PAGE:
Buddha nature, ‘the enlightened essence’, is also called, among many other names, 'the root of Buddha’, ‘the pure essence, the core of Buddha’, or ‘the heart-drop of Buddha’. Buddha nature actually means ‘the real Buddha’. The term Buddha nature indicates that all of us sentient beings are endowed with the real Buddha within. This true Buddha is no different from your own mind; in fact, it is your mind’s true essence.
This internal Buddha is the ground. When fully realized, this ground is the fruition. Between the ground and the fruition there is not the slightest difference. The ground is the true and real Buddha, endowed with all qualities and devoid of all defects. Due to our delusion we are not aware of this true Buddha within us. We must embark on the path to eliminate our delusion. The teachings of the Buddha are the perfect remedy to remove delusion and lead us to our true nature.
On the path we learn methods for removing obscurations, for gathering the accumulation of merit and the accumulation of wisdom. We learn how to recognize our Buddha nature in the ninth chapter of the Bodhisattva-caryavatara and how to let this recognition ripen into full realization. This is the framework in which to understand ‘Entering the Conduct of the Bodhisattvas’.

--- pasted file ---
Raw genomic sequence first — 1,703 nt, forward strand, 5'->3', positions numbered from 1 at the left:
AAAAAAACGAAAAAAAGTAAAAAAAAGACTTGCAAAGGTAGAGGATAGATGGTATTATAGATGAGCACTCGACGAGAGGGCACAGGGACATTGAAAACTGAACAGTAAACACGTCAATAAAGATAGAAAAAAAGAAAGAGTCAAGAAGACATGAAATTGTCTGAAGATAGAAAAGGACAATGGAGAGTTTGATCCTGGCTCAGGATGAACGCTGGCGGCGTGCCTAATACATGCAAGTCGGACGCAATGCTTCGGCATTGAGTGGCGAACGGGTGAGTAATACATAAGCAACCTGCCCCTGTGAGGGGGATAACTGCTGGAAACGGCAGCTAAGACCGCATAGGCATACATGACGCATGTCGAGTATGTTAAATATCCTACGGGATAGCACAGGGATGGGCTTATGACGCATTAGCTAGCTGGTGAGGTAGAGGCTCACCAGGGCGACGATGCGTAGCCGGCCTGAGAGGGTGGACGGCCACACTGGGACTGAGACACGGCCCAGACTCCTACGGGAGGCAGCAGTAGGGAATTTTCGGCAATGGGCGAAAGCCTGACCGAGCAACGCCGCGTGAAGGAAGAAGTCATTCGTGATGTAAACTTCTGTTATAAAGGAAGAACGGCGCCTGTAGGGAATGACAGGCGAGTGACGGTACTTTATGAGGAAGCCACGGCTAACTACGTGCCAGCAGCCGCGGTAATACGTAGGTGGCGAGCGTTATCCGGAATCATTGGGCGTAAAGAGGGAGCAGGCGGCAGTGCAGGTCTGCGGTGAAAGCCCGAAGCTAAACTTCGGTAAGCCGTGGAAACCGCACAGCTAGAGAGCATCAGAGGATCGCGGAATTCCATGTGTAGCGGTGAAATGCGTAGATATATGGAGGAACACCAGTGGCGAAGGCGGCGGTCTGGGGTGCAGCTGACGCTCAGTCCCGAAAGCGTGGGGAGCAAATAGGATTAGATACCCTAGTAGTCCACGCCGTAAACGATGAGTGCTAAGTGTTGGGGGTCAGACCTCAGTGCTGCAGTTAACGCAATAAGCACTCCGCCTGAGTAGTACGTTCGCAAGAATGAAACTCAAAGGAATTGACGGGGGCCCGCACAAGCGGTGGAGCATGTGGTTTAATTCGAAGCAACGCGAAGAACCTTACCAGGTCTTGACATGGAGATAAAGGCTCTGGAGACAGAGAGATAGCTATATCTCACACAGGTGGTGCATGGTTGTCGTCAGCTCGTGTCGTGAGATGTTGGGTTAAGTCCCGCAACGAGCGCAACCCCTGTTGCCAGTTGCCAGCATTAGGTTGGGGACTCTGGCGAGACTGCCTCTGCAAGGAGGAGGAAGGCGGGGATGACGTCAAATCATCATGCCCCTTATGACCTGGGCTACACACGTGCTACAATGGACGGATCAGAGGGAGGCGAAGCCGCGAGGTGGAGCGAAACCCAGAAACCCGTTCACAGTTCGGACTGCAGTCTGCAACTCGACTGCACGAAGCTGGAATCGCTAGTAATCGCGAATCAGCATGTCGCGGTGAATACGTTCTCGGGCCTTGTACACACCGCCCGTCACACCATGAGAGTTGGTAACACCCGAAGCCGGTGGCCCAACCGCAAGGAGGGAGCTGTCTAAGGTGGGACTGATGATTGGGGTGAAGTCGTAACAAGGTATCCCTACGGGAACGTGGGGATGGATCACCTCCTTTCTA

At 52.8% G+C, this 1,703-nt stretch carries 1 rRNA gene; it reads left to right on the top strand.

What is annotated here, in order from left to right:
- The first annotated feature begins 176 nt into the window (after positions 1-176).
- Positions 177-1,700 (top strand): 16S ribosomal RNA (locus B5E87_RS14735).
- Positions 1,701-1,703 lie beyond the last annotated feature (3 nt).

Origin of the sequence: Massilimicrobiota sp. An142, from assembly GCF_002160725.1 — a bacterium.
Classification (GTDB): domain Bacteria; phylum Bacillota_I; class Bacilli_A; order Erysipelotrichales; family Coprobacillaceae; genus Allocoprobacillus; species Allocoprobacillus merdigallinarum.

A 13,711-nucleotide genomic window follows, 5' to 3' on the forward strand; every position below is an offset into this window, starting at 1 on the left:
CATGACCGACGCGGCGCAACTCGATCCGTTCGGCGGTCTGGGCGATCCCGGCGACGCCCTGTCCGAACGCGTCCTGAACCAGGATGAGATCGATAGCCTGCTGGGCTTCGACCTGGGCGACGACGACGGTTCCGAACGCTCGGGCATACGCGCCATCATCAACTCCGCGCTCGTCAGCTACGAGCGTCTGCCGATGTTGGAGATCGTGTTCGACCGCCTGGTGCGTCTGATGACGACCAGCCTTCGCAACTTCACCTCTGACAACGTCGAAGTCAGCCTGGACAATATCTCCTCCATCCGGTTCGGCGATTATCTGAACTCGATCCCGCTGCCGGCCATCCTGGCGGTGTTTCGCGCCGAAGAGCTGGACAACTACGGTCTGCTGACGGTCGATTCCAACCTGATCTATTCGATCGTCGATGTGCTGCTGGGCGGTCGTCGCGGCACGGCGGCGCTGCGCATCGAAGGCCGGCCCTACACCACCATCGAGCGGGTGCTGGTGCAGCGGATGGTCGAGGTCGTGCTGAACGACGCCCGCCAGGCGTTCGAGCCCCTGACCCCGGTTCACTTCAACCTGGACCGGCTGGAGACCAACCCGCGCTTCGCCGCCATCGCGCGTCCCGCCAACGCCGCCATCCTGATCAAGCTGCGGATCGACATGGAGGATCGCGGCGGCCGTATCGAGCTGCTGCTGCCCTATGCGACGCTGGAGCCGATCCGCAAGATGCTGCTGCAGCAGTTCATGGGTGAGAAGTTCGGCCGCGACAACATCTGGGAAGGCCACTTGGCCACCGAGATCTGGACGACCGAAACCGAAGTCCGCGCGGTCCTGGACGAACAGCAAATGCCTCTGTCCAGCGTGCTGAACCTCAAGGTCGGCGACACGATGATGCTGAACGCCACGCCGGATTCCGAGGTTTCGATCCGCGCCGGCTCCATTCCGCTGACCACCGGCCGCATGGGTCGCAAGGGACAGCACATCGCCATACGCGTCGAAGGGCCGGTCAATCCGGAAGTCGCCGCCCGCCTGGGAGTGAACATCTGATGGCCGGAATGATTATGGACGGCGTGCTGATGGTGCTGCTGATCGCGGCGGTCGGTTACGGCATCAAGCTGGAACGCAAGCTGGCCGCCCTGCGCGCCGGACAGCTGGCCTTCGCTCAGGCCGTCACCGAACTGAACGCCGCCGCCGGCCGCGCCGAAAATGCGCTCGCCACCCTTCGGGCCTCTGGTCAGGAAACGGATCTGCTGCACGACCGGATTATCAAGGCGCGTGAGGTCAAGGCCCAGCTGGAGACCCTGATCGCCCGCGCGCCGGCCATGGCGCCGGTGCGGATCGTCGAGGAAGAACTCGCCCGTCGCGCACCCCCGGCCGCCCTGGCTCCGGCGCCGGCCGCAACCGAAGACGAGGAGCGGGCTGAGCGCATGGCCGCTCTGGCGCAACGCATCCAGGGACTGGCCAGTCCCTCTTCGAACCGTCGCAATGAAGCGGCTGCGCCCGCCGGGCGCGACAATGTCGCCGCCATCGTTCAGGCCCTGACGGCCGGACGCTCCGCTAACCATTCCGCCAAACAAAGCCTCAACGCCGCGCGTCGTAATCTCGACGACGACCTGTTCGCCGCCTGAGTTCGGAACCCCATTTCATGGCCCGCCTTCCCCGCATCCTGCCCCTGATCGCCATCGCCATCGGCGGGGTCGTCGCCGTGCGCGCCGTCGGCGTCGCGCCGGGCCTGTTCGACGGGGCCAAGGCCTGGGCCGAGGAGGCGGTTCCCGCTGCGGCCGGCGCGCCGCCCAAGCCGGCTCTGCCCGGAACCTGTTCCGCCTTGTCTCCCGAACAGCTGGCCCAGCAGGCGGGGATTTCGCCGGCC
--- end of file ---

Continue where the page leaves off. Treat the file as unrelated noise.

Until we reach the ultimate fruition, the Dharma is our true refuge, since it is the Dharma that teaches us how to attain enlightenment. If from the very beginning you direct your mind to attaining perfect enlightenment, your mind will open up. As bodhicitta develops in your mind, your delusion will gradually fall away, and the genuine view of the Buddha nature will begin to dawn. Eventually, you will reach the ultimate fruition, perfect enlightenment.